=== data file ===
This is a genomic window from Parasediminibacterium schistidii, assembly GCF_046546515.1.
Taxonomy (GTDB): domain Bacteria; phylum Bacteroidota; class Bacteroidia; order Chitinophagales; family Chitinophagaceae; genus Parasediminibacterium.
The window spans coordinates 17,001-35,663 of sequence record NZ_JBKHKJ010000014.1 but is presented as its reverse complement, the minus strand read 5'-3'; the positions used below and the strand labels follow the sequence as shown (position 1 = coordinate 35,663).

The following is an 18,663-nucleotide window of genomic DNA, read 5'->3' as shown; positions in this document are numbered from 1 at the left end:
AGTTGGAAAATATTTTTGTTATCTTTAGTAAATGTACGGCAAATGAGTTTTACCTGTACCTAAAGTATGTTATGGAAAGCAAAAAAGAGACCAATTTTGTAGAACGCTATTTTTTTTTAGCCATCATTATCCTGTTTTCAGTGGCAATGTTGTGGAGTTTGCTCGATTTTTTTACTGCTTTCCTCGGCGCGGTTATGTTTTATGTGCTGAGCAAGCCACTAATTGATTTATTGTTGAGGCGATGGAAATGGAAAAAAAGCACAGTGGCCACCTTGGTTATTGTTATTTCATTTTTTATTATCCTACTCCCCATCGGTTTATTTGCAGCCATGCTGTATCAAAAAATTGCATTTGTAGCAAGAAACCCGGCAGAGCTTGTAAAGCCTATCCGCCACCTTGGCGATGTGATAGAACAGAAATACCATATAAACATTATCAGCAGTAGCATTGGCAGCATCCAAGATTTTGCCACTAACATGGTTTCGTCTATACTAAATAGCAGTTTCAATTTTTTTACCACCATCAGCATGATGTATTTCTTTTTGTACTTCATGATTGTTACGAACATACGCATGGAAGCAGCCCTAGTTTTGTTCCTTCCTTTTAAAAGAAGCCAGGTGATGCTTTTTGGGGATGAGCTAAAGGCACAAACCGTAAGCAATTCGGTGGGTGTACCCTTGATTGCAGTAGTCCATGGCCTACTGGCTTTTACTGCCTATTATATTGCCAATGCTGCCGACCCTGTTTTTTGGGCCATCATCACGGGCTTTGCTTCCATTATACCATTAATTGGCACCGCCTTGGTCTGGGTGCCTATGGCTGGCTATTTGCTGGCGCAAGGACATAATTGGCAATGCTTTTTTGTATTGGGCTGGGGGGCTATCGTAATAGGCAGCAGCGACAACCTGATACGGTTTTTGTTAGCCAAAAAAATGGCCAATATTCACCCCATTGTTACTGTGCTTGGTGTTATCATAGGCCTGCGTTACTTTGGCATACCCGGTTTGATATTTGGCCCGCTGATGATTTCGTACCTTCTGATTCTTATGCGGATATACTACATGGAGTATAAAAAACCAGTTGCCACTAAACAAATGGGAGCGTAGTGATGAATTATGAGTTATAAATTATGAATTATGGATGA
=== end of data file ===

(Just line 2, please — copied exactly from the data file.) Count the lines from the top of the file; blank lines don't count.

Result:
Taxonomy (GTDB): domain Bacteria; phylum Bacteroidota; class Bacteroidia; order Chitinophagales; family Chitinophagaceae; genus Parasediminibacterium.